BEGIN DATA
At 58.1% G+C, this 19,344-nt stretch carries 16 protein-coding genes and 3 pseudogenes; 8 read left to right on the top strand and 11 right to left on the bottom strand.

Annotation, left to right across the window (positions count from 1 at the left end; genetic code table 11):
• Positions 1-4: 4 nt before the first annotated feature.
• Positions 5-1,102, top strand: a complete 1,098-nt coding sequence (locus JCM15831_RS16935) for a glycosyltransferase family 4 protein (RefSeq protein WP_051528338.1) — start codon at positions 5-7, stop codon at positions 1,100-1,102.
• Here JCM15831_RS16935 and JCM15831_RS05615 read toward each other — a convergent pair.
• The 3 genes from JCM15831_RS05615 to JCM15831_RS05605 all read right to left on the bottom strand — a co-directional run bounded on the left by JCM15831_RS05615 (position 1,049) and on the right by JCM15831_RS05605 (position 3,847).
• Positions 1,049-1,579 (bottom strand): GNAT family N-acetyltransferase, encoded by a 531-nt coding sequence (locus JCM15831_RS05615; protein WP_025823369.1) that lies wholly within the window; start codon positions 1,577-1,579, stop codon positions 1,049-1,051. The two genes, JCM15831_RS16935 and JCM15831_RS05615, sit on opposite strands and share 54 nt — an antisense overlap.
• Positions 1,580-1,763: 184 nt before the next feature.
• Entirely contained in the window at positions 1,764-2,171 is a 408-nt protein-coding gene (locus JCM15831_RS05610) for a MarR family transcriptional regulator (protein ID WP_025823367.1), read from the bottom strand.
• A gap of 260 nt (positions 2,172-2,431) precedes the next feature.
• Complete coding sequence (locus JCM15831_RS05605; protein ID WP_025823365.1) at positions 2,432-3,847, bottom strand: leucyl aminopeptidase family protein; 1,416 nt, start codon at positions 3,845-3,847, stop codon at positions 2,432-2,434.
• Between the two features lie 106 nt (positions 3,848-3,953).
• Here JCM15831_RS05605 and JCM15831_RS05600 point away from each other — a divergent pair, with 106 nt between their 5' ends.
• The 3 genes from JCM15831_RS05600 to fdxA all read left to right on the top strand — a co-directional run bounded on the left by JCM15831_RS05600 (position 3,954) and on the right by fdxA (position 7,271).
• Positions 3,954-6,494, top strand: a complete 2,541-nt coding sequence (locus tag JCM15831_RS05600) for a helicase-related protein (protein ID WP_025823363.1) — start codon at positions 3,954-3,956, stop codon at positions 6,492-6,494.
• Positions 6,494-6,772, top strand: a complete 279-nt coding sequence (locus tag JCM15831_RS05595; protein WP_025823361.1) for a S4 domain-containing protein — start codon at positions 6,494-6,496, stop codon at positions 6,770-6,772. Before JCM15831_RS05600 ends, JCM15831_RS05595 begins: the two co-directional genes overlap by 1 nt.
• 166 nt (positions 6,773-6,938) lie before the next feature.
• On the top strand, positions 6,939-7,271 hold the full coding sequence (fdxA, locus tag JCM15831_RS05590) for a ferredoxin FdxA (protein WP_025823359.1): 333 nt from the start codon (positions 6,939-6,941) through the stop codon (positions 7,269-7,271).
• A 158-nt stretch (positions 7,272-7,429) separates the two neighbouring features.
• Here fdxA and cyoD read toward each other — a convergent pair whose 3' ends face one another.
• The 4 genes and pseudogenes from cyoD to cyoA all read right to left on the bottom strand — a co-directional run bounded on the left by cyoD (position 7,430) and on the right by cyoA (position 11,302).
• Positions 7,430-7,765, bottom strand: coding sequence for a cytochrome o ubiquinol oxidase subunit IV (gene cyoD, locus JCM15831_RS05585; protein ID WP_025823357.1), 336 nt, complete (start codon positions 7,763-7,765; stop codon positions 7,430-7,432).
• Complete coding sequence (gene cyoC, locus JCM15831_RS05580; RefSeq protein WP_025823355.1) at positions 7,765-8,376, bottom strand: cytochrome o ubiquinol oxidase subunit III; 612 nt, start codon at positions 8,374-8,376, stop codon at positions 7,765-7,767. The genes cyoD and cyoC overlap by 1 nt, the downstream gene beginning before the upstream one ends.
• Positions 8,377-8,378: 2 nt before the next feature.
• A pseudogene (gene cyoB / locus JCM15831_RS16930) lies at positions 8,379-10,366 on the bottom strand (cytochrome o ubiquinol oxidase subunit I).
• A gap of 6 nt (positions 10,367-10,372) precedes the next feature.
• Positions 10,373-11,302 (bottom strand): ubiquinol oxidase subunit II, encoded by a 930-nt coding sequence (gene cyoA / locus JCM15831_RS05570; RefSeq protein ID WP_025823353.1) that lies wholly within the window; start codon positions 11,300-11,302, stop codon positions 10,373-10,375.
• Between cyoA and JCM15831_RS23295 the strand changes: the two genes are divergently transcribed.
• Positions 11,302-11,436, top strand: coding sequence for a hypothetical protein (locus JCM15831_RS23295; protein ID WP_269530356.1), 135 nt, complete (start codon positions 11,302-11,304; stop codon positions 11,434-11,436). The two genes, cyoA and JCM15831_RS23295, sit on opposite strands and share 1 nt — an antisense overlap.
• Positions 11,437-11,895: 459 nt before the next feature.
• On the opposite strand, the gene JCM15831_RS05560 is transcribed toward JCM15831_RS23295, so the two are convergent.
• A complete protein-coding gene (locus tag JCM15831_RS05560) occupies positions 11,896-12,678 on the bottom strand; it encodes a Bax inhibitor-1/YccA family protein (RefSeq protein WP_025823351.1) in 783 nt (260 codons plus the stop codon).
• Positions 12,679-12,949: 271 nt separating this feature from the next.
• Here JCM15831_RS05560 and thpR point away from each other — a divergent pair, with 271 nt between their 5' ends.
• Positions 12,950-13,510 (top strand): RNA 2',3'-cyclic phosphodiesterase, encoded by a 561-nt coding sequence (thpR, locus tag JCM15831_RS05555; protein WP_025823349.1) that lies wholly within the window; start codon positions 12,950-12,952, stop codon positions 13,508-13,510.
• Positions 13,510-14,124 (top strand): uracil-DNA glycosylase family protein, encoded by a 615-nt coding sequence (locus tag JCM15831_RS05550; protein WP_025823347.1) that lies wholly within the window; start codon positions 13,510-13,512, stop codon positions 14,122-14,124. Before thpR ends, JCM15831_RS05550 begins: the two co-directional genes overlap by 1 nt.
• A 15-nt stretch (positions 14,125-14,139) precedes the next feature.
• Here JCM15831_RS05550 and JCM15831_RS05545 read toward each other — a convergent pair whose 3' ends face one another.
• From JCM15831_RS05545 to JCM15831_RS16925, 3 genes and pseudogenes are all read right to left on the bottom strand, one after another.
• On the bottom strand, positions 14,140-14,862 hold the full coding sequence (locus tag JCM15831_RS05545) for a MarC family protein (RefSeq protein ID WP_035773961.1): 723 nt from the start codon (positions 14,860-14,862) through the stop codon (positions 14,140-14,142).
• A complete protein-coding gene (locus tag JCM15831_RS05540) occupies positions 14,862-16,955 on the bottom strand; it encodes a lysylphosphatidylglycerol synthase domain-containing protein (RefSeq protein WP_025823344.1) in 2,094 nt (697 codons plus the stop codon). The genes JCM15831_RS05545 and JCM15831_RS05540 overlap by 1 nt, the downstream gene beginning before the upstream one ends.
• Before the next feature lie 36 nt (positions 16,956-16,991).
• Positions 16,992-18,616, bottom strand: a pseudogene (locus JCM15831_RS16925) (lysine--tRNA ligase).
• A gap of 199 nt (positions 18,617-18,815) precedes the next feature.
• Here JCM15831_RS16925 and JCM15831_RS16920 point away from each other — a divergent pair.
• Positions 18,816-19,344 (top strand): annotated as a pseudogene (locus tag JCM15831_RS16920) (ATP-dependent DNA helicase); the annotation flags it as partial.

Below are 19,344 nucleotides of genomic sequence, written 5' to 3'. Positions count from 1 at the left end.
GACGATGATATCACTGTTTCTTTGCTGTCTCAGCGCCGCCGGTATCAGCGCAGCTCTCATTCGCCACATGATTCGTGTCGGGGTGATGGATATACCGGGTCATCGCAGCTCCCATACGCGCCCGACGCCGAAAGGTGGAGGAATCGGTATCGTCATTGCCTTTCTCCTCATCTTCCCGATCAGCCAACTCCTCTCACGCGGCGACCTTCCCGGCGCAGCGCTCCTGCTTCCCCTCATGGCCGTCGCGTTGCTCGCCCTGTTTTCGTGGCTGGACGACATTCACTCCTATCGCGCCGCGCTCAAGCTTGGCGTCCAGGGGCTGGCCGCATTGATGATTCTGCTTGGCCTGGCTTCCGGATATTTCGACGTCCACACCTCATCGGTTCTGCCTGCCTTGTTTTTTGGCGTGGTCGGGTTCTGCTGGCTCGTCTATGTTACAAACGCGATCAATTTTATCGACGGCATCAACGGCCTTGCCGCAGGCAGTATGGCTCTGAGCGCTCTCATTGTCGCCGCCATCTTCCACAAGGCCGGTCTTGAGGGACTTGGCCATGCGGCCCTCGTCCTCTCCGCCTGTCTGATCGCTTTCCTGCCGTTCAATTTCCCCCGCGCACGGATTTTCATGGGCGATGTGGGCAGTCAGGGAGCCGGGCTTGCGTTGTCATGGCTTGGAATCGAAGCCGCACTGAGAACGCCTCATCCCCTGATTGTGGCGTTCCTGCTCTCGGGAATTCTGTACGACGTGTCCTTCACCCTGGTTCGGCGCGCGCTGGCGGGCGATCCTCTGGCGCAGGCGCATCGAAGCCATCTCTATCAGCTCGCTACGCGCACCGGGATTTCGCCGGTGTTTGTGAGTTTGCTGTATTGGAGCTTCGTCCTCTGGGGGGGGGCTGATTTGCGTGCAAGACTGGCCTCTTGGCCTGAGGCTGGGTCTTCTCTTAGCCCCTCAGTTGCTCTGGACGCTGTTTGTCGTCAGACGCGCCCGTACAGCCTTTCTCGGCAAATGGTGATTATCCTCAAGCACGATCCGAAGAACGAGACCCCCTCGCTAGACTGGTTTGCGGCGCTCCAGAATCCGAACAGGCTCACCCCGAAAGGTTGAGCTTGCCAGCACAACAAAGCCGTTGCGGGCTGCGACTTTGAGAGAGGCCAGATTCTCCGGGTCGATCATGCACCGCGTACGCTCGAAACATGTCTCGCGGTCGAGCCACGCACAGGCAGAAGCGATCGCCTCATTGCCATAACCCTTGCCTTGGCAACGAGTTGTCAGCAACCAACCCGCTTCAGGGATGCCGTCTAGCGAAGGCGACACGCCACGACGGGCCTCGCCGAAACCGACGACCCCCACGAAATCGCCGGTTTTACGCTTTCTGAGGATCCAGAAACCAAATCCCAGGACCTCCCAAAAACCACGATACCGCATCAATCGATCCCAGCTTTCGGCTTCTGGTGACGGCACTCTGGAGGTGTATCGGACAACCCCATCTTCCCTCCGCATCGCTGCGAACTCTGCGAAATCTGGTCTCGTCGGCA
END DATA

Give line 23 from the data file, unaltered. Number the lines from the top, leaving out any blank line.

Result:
• Complete coding sequence (gene cyoC, locus JCM15831_RS05580; RefSeq protein WP_025823355.1) at positions 7,765-8,376, bottom strand: cytochrome o ubiquinol oxidase subunit III; 612 nt, start codon at positions 8,374-8,376, stop codon at positions 7,765-7,767. The genes cyoD and cyoC overlap by 1 nt, the downstream gene beginning before the upstream one ends.